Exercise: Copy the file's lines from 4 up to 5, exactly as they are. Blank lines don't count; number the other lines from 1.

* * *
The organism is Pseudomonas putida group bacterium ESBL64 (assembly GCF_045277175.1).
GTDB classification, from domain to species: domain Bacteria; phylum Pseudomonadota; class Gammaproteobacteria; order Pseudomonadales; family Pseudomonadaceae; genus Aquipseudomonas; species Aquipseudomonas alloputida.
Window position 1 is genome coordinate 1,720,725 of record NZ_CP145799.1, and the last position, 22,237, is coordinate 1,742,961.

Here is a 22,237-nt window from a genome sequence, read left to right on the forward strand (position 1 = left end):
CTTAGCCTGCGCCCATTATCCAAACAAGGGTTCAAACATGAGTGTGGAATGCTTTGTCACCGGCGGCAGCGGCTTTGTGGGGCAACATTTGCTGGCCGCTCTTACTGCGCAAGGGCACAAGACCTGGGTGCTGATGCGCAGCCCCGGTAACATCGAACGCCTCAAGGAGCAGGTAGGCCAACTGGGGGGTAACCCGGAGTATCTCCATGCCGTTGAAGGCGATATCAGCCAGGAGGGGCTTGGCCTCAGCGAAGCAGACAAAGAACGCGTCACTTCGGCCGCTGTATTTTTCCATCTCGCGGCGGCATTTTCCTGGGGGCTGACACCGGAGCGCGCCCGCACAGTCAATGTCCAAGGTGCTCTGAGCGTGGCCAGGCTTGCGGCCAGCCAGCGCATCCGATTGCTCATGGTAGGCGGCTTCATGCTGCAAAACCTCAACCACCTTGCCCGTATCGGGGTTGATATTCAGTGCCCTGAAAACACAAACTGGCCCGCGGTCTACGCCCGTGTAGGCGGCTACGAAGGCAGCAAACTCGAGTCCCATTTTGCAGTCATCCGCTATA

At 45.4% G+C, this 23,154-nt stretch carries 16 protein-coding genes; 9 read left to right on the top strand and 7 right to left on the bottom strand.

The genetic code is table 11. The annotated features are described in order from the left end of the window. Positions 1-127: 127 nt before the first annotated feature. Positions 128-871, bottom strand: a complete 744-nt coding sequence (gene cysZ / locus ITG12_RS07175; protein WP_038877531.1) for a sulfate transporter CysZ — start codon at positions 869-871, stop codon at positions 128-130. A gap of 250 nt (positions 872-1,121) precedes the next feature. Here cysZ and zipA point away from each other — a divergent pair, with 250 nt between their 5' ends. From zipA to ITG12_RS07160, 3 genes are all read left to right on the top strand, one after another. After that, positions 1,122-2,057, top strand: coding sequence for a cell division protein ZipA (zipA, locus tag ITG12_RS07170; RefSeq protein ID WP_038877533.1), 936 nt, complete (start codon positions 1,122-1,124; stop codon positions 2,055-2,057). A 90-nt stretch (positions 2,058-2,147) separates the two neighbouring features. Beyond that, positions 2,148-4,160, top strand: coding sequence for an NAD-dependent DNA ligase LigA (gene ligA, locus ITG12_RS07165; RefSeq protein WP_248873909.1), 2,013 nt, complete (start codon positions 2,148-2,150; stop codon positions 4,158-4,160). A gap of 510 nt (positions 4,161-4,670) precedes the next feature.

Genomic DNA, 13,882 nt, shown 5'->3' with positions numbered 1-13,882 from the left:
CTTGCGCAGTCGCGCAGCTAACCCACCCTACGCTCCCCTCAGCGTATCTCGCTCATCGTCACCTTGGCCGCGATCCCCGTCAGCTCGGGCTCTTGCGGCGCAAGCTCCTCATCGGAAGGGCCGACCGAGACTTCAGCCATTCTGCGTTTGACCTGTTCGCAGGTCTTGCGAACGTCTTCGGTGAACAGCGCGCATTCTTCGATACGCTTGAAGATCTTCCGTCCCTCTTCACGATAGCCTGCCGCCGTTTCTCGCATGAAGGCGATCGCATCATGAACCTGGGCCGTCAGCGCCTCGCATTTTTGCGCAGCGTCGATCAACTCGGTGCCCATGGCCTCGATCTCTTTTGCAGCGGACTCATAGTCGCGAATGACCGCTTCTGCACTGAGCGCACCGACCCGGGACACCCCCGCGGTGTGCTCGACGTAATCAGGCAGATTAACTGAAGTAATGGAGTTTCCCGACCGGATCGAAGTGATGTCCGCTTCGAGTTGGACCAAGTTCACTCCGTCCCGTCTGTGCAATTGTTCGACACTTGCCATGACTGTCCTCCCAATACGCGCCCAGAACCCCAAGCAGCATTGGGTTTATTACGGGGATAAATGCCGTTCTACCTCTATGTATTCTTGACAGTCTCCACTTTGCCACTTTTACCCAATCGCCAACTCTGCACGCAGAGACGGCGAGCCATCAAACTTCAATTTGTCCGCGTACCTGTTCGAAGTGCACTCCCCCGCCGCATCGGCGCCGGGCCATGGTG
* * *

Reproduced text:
Here is a 22,237-nt window from a genome sequence, read left to right on the forward strand (position 1 = left end):
CTTAGCCTGCGCCCATTATCCAAACAAGGGTTCAAACATGAGTGTGGAATGCTTTGTCACCGGCGGCAGCGGCTTTGTGGGGCAACATTTGCTGGCCGCTCTTACTGCGCAAGGGCACAAGACCTGGGTGCTGATGCGCAGCCCCGGTAACATCGAACGCCTCAAGGAGCAGGTAGGCCAACTGGGGGGTAACCCGGAGTATCTCCATGCCGTTGAAGGCGATATCAGCCAGGAGGGGCTTGGCCTCAGCGAAGCAGACAAAGAACGCGTCACTTCGGCCGCTGTATTTTTCCATCTCGCGGCGGCATTTTCCTGGGGGCTGACACCGGAGCGCGCCCGCACAGTCAATGTCCAAGGTGCTCTGAGCGTGGCCAGGCTTGCGGCCAGCCAGCGCATCCGATTGCTCATGGTAGGCGGCTTCATGCTGCAAAACCTCAACCACCTTGCCCGTATCGGGGTTGATATTCAGTGCCCTGAAAACACAAACTGGCCCGCGGTCTACGCCCGTGTAGGCGGCTACGAAGGCAGCAAACTCGAGTCCCATTTTGCAGTCATCCGCTATA